First, Simple.TV announced a partnership with SiliconDust -- maker of the HDHomeRun line of products -- to build and distribute a new Simple.TV box, set to ship in US before the end of the year.
The new box ditches the curvy, white look of the original Simple.TV, opting for a somewhat smaller footprint and more conventional, black set-top box design. The big hardware upgrade is dual-tuner support, which opens up a lot of convenient functionality, such as the ability to record two shows at once or watch one live show while another is recording.
Inside, the new Simple.TV hardware will be powered by Zenverge's ZN200 chipset and the TransAll transcoding engine. The new tuner also includes support for international broadcast standards, including DBV-T2, DVB-C, DVB-S2, and ISDB-T, with international distribution coming in early 2014.
A significant software update is also on the way, dubbed Version 2.0, which will be available for the new box and the existing Simple.TV hardware. Simple.TV expects the new software to increase the speed of development of new features, while also offering an overhauled experience on iOS, Android, Roku, and HTML5 browsers.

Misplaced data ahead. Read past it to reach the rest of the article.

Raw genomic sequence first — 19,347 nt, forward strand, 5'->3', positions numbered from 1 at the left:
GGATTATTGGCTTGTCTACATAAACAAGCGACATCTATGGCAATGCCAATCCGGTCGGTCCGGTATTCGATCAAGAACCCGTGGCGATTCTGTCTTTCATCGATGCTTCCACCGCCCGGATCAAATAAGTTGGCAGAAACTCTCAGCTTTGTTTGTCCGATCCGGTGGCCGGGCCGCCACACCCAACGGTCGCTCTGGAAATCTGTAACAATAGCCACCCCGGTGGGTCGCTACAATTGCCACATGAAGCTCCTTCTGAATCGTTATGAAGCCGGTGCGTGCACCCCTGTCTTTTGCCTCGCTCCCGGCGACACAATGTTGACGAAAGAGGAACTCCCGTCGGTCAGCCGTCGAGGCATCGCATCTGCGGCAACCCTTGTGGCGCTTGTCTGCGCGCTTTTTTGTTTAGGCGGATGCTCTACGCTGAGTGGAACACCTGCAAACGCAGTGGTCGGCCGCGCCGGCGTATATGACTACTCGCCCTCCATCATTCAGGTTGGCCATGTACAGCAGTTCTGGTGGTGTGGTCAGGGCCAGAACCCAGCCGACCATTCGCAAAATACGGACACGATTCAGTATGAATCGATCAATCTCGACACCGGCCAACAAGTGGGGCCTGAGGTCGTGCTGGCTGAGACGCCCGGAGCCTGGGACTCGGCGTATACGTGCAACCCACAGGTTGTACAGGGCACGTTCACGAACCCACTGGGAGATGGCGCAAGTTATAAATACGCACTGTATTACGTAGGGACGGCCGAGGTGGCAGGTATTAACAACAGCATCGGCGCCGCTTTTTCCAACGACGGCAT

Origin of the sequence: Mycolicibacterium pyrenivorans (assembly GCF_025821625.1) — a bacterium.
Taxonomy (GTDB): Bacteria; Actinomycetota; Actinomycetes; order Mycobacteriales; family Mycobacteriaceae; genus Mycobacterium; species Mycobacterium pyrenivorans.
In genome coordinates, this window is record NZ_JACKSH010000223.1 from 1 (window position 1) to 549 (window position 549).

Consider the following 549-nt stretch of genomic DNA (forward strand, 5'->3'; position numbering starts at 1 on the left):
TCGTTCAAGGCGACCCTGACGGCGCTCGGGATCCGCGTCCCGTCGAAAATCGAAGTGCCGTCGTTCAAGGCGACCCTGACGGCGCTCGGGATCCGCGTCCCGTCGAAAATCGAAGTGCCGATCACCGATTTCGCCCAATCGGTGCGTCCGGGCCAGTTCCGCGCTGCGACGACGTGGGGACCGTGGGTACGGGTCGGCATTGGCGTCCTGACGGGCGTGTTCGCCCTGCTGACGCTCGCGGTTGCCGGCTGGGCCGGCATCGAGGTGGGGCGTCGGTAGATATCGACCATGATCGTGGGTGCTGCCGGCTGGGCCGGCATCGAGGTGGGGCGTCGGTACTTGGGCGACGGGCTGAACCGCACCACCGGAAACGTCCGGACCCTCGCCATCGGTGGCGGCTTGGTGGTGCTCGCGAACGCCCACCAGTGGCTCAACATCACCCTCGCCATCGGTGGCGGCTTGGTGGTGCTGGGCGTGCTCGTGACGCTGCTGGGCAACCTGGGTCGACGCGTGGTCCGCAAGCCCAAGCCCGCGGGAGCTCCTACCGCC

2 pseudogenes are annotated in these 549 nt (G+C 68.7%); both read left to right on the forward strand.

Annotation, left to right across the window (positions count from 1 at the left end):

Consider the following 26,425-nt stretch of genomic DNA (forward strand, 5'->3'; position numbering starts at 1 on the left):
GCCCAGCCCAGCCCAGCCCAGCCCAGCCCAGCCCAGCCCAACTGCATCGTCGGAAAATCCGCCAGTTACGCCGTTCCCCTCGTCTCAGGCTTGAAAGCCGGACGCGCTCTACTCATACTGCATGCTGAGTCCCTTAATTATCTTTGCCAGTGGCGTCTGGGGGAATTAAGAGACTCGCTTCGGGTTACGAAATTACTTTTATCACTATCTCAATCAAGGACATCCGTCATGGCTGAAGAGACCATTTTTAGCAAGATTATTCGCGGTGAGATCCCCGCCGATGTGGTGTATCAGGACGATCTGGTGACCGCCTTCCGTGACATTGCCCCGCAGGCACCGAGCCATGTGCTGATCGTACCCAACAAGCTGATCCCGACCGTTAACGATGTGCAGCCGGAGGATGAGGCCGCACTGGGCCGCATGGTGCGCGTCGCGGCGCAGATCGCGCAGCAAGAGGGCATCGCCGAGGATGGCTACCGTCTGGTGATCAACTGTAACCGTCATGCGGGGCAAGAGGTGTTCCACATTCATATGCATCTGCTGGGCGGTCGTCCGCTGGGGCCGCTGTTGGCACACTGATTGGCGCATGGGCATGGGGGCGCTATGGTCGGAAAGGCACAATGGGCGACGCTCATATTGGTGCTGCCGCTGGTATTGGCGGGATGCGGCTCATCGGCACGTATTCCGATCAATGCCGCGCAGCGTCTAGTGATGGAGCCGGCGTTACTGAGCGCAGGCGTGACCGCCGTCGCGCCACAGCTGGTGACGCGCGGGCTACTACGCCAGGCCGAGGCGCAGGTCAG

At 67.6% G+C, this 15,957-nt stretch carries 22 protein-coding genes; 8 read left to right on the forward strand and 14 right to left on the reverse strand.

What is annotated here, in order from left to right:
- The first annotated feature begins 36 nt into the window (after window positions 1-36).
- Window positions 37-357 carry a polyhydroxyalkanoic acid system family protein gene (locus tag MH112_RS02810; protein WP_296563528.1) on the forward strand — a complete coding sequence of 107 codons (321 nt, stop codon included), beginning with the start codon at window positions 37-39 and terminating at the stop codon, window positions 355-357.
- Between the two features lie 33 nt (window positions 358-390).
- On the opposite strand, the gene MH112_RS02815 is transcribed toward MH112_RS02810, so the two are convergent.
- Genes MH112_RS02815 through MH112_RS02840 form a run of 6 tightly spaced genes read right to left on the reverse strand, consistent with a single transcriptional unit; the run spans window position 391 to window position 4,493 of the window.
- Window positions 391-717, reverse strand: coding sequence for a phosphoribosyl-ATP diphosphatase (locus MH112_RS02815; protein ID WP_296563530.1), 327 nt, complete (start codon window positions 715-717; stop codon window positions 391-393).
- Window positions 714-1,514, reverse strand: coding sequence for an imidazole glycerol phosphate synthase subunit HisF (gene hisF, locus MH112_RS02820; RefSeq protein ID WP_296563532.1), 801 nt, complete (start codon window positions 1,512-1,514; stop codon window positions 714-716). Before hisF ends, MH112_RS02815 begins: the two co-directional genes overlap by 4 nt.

While the new developments sound good, the over-the-air landscape has shifted significantly since Simple.TV broke into the scene at CES 2012. The company's biggest challenger now is Aereo, which offers similar recording and live playback of over-the-air TV signals, but without the need for a dedicated source box or antenna. And while Aereo is currently only available in New York, Boston, Atlanta, Salt Lake City and Miami, the company has been aggressively rolling out to new cities. (Disclaimer: CBS, the parent company of CNET, is currently involved in litigation against Aereo.)
Still, Simple.TV's hardware-based approach has its advantages, especially for those who don't live in Aereo-supported regions or who lack the reliable broadband connection needed to stream a lot of TV. I'm looking forward to checking out the new hardware and software later this year, especially to see if the company has improved on the reliability issues that dogged the first-gen model.